Daniel Radcliffe is back on Broadway—and no, he’s not making a cameo in Harry Potter and the Cursed Child. Instead, he’s headlining in The Lifespan of a Fact, a new play, alongside Cherry Jones and Bobby Cannavale. The Knickerbocker team recently saw a preview performance to get the facts on the buzzy one-act show at Studio 54. Here’s why we loved The Lifespan of a Fact on Broadway.
Radcliffe plays Jim Fingal, an editorial intern at a magazine who’s tasked with fact-checking a high-profile story slated to appear in the next issue. He only has a few days to submit any notes before the piece will be sent to printers. Cherry Jones plays Emily, the magazine’s editor, who’s counting on the story to garner attention—and possibly be her lasting legacy to the publication. Bobby Cannavale is John D’Agata, the writer of the essay, which chronicles a teenager’s suicide in Las Vegas. When Jim discovers that not all the statements in the essay match what his research suggests, he, Emily and John grapple with whether the “truth” can ever differ from “fact.”
Alternating between hilarious and heartbreaking, the play is always sharp, as Emily must make the pressing call of whether to publish the essay. Are the inaccuracies a deal-breaker? Or will she agree with John, seeing literary liberties as necessary to find”true” meaning.
Radcliffe, Jones and Cannavale make a small but mighty team. Unsurprising giving the mountain of awards and nominations the three have accumulated over their careers. Radcliffe, no stranger to the stage, has four Broadway.com Audience Awards—two for his controversial 2009 performance in Equus, and two for 2011’s musical How to Succeed in Business Without Really Trying. Those two shows also earned him Drama Desk, Drama League and Outer Critics Circle nominations. Cannavale has a Drama Desk Award, along with an Obie Award and Tony, Drama League and Outer Critics Circle noms. And Jones has an impressive two Tonys (out of five nominations), three Drama Desk Awards (out of four nominations). Needless to say, they shine together onstage, each bringing depth to their character.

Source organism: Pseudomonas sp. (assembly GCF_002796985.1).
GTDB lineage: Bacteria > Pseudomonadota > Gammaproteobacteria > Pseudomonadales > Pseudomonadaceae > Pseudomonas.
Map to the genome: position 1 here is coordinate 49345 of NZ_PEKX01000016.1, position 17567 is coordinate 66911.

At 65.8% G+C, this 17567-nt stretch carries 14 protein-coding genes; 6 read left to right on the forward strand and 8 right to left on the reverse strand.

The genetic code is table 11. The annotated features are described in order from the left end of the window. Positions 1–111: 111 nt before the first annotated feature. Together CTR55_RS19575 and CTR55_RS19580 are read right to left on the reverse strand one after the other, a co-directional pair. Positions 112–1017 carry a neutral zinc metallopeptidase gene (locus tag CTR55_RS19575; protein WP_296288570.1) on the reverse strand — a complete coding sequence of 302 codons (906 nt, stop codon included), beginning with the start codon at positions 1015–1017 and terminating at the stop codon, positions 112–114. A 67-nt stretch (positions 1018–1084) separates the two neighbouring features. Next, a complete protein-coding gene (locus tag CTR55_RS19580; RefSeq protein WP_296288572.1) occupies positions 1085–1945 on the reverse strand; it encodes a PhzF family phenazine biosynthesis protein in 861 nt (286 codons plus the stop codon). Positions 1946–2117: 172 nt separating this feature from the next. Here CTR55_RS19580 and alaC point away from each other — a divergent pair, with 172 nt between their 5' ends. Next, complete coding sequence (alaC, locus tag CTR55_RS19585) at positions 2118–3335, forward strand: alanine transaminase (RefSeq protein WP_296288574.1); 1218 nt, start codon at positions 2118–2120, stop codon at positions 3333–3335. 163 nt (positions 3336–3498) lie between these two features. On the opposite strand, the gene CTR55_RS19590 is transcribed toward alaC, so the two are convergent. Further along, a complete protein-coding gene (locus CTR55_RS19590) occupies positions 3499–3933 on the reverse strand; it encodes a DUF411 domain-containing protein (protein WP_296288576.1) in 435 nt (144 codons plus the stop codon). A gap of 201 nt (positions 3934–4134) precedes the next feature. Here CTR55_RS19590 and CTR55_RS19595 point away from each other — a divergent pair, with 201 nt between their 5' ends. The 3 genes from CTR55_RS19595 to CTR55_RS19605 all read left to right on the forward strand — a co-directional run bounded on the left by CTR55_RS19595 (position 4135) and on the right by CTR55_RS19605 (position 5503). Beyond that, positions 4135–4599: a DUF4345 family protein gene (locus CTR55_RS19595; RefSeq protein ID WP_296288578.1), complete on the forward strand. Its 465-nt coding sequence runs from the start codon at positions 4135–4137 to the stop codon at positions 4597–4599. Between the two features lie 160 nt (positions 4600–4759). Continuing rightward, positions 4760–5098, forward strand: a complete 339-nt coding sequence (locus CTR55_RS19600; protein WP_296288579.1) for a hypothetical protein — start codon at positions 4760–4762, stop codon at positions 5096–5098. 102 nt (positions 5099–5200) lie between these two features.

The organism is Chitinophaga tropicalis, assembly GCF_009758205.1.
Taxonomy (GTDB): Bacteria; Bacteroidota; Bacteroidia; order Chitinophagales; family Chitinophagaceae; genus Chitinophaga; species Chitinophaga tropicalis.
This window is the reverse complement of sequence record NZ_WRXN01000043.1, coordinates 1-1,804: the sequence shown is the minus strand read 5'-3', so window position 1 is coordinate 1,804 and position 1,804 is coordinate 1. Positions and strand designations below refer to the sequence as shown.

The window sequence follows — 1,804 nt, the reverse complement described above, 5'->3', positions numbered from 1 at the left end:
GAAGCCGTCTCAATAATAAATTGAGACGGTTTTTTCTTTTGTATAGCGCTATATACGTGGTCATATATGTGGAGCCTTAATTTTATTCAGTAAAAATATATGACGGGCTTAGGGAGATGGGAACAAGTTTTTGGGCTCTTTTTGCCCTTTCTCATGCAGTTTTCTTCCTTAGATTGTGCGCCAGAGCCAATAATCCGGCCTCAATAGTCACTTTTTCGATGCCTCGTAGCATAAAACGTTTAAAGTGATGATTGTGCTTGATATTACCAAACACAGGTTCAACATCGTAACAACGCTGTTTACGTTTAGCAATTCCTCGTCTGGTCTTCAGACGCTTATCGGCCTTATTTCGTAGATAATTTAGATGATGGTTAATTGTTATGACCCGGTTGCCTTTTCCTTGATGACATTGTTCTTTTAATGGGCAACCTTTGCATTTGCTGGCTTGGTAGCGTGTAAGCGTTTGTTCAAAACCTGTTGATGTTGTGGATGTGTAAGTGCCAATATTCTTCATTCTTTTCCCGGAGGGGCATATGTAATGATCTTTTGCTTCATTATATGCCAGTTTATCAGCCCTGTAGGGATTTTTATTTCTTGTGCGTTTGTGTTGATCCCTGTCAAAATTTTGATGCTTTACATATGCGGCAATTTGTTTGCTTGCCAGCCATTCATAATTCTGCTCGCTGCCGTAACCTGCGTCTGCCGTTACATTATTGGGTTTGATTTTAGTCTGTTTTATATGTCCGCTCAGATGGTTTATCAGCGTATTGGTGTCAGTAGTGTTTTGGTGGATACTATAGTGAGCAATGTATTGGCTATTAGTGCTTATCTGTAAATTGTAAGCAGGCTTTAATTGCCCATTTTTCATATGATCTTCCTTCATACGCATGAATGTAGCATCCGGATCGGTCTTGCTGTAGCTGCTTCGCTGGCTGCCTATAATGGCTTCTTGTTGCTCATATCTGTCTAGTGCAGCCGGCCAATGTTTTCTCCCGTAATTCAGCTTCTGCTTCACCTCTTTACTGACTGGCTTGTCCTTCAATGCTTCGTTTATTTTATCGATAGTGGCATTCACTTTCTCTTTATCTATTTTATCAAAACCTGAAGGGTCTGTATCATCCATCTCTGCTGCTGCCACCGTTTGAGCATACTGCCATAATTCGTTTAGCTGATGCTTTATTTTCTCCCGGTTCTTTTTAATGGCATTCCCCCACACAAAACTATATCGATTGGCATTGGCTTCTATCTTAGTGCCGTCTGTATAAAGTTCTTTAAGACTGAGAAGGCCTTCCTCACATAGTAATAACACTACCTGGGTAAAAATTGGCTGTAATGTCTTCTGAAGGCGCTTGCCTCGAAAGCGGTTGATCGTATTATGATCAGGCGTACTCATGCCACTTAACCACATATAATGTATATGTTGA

The play is based on a book of the same title, written by the real life John D’Agata and Jim Fingal, documenting the lengthy edit process D’Agata’s 2003 essay, “What Happens There.” Harper’s Magazine had commissioned the piece, but ultimately refused to publish it. Two years later, TheBeliever magazine took the piece, and recent Harvard grad Jim Fingal fact-checked it. After another five years of back-and-forth between the two, “What Happens There” finally saw the light.
AFTER THE SHOW…
Head over to The Knick, just a few blocks away, for rooftop drinks atop Times Square at St. Cloud.